• rvsueandcrew says:

      Hi, Teri!

      What sauce? Oh no, now I’m going to destroy the mystique of my crockpot barbeque chicken. It’s nothing fancy, just Kraft’s Honey Barbeque sauce. I add some cider vinegar, too. I think the crockpot works the magic. I can’t cook to save my life.

  7. Fred Wishnie says:

    There are 2 large crane refuges near you, Bosque del Apache in NM and Whitewater Draw is SE AZ that each get about 40,000 cranes that winter there. If you get a chance to visit either of them it is quite a treat.

  8. Hi Sue,
    Regarding skunks, the Dawn dish washing liquid combo definitely works. Take it from one who has had her dog sprayed in the middle of the night! The ratio is one quart hydrogen peroxide, 1/4 cup baking soda and one teaspoon Dawn liquid dish detergent. Work it into hair and let sit for around three minutes. Then rinse. Repeat if there is a direct hit! The only problem we had was our black lab turned brown around his ears! I guess we needed to rinse more there. 🙂 At any rate, I always keep the above in the Casita just to be safe. I can’t imagine how it would be with a skunked dog and no supermarket nearby.
    Loving you blog!
    Karen

    • rvsueandcrew says:

      Hi, Karen!

      So the guy knew what he was saying . . . What a mess to try to clean up in a campground.

      I’m typing this out by the picnic table, next to the crew in their pen. It’s 6:35 and starting to get dark. I’d better go give them their last walk of the day before the skunks come out!

      Thanks for writing .. .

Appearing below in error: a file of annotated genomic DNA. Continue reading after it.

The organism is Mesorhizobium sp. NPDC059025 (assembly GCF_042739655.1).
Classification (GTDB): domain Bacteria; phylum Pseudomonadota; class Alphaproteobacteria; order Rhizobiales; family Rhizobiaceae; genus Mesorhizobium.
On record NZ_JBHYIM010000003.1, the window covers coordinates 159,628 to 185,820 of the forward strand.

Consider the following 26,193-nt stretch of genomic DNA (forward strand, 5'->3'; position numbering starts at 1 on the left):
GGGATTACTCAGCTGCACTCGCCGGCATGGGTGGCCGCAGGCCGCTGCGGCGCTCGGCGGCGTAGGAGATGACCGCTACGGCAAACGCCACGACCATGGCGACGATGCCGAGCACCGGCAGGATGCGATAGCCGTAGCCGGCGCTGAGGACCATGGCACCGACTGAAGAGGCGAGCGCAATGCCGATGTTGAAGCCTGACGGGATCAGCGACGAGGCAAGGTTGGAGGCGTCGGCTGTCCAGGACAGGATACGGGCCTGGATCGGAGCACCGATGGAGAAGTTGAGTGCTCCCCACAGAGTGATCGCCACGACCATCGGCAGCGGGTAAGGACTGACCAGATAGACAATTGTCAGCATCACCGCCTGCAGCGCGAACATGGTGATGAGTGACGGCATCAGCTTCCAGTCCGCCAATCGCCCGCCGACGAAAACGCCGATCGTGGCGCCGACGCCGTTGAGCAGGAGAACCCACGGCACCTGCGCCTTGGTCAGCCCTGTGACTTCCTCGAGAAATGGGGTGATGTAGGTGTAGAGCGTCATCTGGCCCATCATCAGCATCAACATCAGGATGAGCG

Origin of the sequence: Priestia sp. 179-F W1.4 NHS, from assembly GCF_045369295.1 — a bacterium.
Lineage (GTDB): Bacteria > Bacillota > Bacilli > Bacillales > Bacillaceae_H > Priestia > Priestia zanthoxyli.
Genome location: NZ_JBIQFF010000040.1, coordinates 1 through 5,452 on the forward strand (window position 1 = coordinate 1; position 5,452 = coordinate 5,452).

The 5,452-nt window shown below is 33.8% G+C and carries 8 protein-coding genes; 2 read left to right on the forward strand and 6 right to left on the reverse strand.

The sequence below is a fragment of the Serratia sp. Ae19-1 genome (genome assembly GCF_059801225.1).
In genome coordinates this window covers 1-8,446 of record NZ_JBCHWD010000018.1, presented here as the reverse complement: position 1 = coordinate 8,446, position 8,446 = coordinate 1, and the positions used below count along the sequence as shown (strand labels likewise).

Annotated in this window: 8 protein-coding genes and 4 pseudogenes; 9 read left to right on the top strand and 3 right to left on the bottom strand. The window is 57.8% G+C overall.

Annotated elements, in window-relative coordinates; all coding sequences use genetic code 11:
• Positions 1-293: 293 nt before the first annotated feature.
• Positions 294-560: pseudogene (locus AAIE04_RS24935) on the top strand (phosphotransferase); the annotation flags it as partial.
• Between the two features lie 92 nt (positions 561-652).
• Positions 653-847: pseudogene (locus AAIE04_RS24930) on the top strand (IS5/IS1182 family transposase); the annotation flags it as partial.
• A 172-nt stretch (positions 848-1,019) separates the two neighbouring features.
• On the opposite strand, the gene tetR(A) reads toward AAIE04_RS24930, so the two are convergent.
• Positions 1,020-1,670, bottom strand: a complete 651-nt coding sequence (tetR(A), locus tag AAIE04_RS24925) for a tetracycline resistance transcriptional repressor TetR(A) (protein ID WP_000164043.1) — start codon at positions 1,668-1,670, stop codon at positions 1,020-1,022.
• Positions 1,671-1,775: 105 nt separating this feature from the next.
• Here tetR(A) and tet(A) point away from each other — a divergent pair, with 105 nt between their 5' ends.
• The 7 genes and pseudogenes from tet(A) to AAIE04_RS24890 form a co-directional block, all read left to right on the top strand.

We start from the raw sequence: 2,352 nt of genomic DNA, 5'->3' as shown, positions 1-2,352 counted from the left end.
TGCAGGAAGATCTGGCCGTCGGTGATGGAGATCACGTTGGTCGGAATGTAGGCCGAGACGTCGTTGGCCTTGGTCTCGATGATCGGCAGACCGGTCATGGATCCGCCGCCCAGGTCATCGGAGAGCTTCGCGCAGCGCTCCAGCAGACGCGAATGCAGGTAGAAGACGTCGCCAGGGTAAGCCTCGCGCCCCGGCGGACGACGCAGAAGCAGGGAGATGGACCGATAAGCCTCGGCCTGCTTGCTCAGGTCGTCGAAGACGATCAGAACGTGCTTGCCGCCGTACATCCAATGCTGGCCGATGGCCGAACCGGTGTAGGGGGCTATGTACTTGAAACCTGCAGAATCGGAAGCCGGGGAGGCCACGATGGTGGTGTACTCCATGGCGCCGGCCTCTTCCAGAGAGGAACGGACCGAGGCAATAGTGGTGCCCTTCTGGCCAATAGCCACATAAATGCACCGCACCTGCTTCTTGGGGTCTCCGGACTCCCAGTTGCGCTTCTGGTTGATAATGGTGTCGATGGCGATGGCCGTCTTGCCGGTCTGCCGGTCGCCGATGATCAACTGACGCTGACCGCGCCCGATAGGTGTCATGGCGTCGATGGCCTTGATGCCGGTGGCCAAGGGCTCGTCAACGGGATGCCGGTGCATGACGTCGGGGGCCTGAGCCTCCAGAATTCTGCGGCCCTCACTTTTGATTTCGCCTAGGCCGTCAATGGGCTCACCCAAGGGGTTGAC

9. Donna K says:

    I bet the crane flyover was a sight to see. I love watching the Canadian Geese we get around here so I know I would enjoy seeing the cranes.

    I sure enjoy the pictures and tales (or tails!) of your crew…well actually, I enjoy everything you write about. Thanks for sharing your adventures with us.

    • rvsueandcrew says:

      You’re welcome, Donna.

      I’m like you. Whenever the geese would fly over, no matter what my age, I’d have to stop what I was doing, stand and stare.

  10. Reine says:

    Hi Sue
    Any chance you’ll be at City of Rocks or Rockhound state parks on Friday, Saturday or Sunday? We’re meandering toward Texas and those seem to be the New Mexico destinations on way.

    • rvsueandcrew says:

      Well, hello, Reine!

      I’ve been wondering where you and Paul are . . . Good to hear from you.

      I doubt I’ll make it down to those parks by then. I’m going back to Elephant Butte to have the heater installed (waiting for Chip to bag an elk and come home).

      I really don’t know . . . maybe . . who knows? . Whenever I say I’m going to be somewhere it seems like I don’t make it.

      • Reine says:

        No problem. We’re currently at Kartchner Caverns in AZ staying in the “high rent” area. Hookups here are $25 per night. Our budget likes boondocking at National Parks or Monuments for $3.50 to $9.00 way better.
        If we see you, we’ll enjoy it. If not we’ll keep in touch.

  11. KAREN says:

    Susan – Lovein your blog of daily adventures. I will never forget the skunk remedy now as one almost walked on my feet in Maine a few weeks back. I froze and probably a good thing as I never got sprayed. Whew, that was a close one. Other Cambridge friends are finding your blog so interesting that they have asked me to forward on to them as they are too shy to subscribe. Hoping your life stays so nice and the chicken BBQ keeps cooking. I’m off to dig out my crockpot.